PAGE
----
Did you know Nikola Tesla was the first person to achieve wireless charging? That's right: your brand new cellphone charging technology is actually over 100 years old. Or, at least, the principles that rest behind it.
Are you wondering how that's possible? And how wireless charging works? Well, you've come to the right place.
Here, we'll explain the basics of wireless charging. And we'll cover how it can be modified to charge larger objects. Maybe one day you can use wireless charging on your electric car.
How Wireless Charging Works
So, how did Nikola Tesla invent this? After all, the technology we use this for didn't even exist until long after he was alive.
Well, he demonstrated magnetic resonant coupling, which is how wireless chargers function. How wireless charging works is by using an electromagnetic field to transfer electricity between objects.
So, how does wireless charging work apply to your phone? Your wireless charging mat contains an inductor -- coiled wires surrounding a bar magnet.
When your charger is on, an electric current passes through it to create an electromagnetic field around the magnet. This then transfers charge to your nearby phone.
The charger pad converts the voltage into alternating current (AC). This goes to the transmitter coil to create the magnetic field. When your phone receives the charge, it converts it into direct current (DC) to charge your battery.
The strength of these fields decreases quickly with distance, which is why your phone has to rest on top of the mat. This also means that it's difficult to transfer large amounts of power this way. It's all dependent on how many coils can fit around that little bar magnet and the magnet's strength.
That's why we've had to wait so long. It's taken this long for making many loops of wire and a tiny, strong magnet cost-efficient. With larger coils, even more energy is transferable. That's why this patent for wireless car charging requires much bigger coils: up to 25 cm in diameter.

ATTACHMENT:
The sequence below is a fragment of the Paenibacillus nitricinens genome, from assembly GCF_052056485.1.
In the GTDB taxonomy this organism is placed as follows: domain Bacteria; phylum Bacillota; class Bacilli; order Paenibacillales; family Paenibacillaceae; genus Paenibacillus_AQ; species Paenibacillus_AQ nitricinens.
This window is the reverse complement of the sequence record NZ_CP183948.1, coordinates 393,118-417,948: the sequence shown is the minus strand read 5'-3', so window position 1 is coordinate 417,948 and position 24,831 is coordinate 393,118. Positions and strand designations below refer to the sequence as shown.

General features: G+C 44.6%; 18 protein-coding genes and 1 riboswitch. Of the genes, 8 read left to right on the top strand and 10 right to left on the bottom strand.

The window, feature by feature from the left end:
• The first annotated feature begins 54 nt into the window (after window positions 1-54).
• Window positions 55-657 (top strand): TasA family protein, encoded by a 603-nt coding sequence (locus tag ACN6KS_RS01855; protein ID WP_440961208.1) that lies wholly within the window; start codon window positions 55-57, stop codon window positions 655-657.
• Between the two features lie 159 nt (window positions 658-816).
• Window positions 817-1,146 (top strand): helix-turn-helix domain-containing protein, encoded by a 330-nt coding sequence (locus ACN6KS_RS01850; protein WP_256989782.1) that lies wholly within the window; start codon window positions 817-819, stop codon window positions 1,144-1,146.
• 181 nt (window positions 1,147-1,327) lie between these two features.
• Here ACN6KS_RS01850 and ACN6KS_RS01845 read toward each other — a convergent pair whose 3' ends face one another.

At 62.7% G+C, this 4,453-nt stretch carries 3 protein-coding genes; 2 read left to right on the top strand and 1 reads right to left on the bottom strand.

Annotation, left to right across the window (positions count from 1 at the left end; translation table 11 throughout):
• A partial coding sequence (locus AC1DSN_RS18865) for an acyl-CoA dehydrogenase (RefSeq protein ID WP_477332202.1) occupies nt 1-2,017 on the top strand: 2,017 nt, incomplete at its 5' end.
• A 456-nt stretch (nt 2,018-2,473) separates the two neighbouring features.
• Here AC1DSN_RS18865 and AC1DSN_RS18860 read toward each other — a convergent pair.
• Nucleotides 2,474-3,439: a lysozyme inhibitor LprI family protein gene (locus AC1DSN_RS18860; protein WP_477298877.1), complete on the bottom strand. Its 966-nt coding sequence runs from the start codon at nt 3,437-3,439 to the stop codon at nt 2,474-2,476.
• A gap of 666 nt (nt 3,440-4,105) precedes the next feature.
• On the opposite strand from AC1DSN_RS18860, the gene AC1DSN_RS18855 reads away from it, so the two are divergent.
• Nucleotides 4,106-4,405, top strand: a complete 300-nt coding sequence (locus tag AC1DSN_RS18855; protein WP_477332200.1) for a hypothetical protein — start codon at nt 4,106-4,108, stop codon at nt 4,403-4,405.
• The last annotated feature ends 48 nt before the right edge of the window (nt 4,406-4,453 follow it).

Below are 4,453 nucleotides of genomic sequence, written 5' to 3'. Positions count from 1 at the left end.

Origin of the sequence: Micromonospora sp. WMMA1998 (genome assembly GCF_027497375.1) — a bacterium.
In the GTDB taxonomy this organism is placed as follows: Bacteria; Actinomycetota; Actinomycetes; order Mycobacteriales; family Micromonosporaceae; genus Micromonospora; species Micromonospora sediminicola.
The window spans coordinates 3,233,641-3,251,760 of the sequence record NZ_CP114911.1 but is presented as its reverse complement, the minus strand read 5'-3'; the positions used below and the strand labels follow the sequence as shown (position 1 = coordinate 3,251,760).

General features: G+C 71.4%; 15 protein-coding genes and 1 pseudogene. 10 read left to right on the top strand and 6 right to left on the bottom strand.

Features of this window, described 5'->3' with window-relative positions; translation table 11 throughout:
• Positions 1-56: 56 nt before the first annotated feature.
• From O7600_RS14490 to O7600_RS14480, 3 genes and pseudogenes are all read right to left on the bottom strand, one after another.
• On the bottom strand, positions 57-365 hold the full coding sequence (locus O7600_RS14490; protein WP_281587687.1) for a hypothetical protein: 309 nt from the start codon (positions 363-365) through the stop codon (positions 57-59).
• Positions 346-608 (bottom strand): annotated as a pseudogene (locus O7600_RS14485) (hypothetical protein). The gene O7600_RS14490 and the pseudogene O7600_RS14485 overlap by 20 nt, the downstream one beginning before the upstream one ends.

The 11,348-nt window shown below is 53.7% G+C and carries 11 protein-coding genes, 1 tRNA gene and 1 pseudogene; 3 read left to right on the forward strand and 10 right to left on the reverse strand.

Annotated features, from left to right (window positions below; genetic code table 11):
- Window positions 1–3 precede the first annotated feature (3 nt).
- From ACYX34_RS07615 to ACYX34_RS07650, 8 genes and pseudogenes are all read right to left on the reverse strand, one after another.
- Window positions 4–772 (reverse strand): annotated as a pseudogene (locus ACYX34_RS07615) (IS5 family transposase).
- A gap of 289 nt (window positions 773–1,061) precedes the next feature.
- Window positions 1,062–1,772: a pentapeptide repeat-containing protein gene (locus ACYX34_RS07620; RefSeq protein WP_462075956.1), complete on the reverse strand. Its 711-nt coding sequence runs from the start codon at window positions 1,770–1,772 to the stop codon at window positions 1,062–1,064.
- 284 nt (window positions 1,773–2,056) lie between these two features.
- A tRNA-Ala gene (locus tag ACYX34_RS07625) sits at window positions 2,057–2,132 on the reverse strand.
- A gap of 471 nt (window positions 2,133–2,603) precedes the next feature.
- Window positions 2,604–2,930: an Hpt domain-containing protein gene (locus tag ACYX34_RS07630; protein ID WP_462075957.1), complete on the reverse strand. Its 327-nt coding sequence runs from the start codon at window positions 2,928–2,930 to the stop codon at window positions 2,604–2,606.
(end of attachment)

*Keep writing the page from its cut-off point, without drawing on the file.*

The problem is that wireless charging can't be performed through metal or thick cases. That means smartphones using this have to have either plastic or glass backs, and either must be removed from their cases or have thin plastic ones. And that leaves your phone much more susceptible to damage.
The Competing Wireless Charging Manufacturers
Just like Tesla's AC versus Edison's DC electricity argument, there are two competing types of wireless charging. Qi and AirFuel Alliance.
Qi Wireless Charging
Qi (which is pronounced "chee") was created by the Wireless Power Consortium (WPC). This is what your phone uses. Backed by Apple, Google, and Verizon, Qi appears to be becoming the wireless standard.
Qi focuses on pad-style charging and only travels a short distance (less than 1.5 cm). It requires tight coupling between charger and device.
The AirFuel Alliance
There actually used to be three players in wireless charging. But the Alliance for Wireless Power (A4WP) and the Power Matters Alliance (PMA) joined together to form the AirFuel Alliance. Supported by Dell, Samsung, and Duracell, this competitor isn't something to ignore.
AirFuel uses uncoupled radio frequency charging. This allows charging across a distance of several feet but sacrifices power. So you can walk around with your phone while it's charging, but it's going to take a much longer time to charge.
Many of their programs are still in testing. But AirFuel believes this is will lead to widespread public infrastructure charging for free. It's keeping Tesla's dream of free energy alive.
Now You Know Everything About Wireless Charging
Now you no longer have to wonder how wireless charging works. But what about those days where you're away from home and forget to bring a charger? Read on to find out tips to extend your phone's battery life.
Experience wireless charging for yourself!
P.S. If you're looking for a charging dock for iPhone or Apple Watch, check this out!